VAL DE LA MARE ARBORETUM​

An arboretum is a botanical garden devoted to trees.

As you walk (or run) around Val de la Mare Arboretum you’ll notice various tree species which are clearly not native to Jersey. These include such fine specimens as eucalyptus, giant redwood, Korean birch and Japanese cedar.

Val de la Mare Arboretum comprises ten distinct tree collections: 

  1. Australasian Collection 
  2. Oak Collection 
  3. Pine Collection 
  4. North American Collection 
  5. Conifer Collection 
  6. Japanese Collection 
  7. Elm Collection 
  8. Birch Collection 
  9. Walnut Collection 
  10. Chinese Collection 

The arboretum was extensively damaged in November 2023 when Jersey bore the brunt of Storm Ciarán, the worst storm in decades. Among the trees lost were three large eucalypti and several large oaks, elms and pines, while some of the swamp cypresses and coastal redwoods survived despite serious damage. Fortunately, however, far more trees survived than were claimed by the elements.

Since the storm, the support from our volunteers in contributing to the clear-up operation has been nothing short of immense. We’re extremely grateful to all the individuals and companies who have stepped forward to offer their physical and financial support, helping us ensure the arboretum is not only restored but can also flourish for future generations to enjoy.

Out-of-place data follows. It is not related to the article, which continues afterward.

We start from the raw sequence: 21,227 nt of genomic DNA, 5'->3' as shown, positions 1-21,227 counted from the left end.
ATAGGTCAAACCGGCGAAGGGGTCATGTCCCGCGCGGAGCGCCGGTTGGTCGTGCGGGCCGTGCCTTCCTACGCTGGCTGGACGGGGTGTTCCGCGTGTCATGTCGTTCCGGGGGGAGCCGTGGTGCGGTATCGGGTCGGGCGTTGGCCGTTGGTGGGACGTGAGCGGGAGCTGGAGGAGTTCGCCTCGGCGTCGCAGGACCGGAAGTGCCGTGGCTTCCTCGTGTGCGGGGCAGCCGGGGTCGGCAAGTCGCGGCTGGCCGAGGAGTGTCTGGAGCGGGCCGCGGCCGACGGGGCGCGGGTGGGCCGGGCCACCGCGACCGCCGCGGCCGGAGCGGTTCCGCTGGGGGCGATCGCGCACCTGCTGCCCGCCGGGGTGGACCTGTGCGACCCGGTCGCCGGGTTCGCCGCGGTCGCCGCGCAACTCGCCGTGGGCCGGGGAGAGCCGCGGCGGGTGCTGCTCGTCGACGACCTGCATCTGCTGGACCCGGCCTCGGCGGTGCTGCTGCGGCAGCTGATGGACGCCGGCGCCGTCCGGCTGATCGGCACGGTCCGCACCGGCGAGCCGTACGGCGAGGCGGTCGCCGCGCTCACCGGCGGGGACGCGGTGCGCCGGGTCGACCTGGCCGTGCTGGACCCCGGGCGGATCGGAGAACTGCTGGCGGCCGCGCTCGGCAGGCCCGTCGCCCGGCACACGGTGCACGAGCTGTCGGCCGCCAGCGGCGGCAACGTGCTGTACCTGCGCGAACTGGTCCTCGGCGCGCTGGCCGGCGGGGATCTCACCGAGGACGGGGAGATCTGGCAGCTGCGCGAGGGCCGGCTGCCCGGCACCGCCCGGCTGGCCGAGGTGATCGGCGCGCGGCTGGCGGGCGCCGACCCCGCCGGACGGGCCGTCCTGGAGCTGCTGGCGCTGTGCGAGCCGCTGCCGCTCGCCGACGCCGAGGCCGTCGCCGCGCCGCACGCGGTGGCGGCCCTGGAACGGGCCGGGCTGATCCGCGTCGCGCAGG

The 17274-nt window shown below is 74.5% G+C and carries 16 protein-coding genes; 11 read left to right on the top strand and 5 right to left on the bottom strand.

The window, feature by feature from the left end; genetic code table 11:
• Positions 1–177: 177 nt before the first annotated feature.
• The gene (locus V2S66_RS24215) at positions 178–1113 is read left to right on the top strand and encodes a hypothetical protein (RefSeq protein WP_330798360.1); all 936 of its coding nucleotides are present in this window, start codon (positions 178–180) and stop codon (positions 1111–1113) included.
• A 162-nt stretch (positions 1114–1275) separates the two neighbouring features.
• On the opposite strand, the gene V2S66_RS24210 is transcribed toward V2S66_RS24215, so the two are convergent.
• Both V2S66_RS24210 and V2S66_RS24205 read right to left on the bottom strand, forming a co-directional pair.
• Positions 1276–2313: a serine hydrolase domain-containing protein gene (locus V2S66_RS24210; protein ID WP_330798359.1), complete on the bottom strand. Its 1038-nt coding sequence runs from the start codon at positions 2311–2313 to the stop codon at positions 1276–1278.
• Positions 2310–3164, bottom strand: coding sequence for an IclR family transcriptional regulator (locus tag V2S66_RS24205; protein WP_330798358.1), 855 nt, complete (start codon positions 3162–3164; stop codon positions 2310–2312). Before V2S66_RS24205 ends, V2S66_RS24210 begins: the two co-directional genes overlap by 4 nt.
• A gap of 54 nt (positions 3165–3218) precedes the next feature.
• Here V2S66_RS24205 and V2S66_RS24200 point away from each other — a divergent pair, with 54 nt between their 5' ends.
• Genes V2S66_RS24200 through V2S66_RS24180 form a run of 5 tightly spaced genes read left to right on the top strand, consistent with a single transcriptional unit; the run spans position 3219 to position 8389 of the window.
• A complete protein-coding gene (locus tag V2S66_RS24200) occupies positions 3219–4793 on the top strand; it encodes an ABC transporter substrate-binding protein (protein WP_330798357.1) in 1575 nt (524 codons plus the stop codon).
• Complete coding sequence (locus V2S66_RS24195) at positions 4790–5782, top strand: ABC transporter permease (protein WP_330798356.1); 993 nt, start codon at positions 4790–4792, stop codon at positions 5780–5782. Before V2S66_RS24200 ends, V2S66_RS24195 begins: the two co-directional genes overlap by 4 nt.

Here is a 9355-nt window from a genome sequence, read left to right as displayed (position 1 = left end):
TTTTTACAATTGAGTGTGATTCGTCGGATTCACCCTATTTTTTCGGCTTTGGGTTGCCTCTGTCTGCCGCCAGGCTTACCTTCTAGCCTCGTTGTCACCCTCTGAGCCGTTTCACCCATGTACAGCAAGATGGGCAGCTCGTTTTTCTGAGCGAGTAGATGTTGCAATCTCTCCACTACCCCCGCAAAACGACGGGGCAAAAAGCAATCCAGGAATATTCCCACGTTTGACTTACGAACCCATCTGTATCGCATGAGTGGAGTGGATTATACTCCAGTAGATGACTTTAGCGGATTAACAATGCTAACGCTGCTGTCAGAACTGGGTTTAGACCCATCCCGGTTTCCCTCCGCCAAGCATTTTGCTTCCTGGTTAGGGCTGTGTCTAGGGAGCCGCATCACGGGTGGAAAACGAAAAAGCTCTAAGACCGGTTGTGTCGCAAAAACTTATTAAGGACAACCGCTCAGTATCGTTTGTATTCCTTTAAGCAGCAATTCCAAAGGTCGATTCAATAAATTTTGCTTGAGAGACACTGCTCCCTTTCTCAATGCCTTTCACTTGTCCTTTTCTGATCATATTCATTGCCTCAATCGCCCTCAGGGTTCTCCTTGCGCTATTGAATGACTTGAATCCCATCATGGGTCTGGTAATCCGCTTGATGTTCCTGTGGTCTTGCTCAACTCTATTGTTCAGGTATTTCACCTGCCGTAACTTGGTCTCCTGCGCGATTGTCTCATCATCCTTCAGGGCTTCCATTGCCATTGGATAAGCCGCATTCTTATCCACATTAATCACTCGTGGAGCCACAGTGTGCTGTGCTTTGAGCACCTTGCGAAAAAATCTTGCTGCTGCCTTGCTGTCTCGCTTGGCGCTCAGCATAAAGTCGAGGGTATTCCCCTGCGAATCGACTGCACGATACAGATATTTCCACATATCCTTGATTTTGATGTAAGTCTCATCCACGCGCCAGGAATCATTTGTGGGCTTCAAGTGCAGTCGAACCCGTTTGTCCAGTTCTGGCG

Val de la Mare Arboretum was established by the Moores family in 1975, with seeds carefully sourced from around the world and planted by the States of Jersey. Once the initial funding had ended, however, ongoing tree care suffered and the area became neglected. The Forgotten Forest, as it was once named, became exactly that.

In 2012, we entered into an agreement with the landowners, Jersey Water, to assume ongoing responsibility for care of the arboretum, including planting and maintenance. An additional three-year grant was agreed in 2023 to refresh this local beauty spot, including new trees, walking routes and signage.

Recently we have been working with leading plant biologists to map the arboretum’s significant trees and formulate an overall plan which will dictate how the arboretum and its collections develop over the coming decades.

Following the extensive damage caused by Storm Ciarán in November 2023, our short-term focus shifted to the ongoing clear-up operation but our plans and goals remain unchanged.

 
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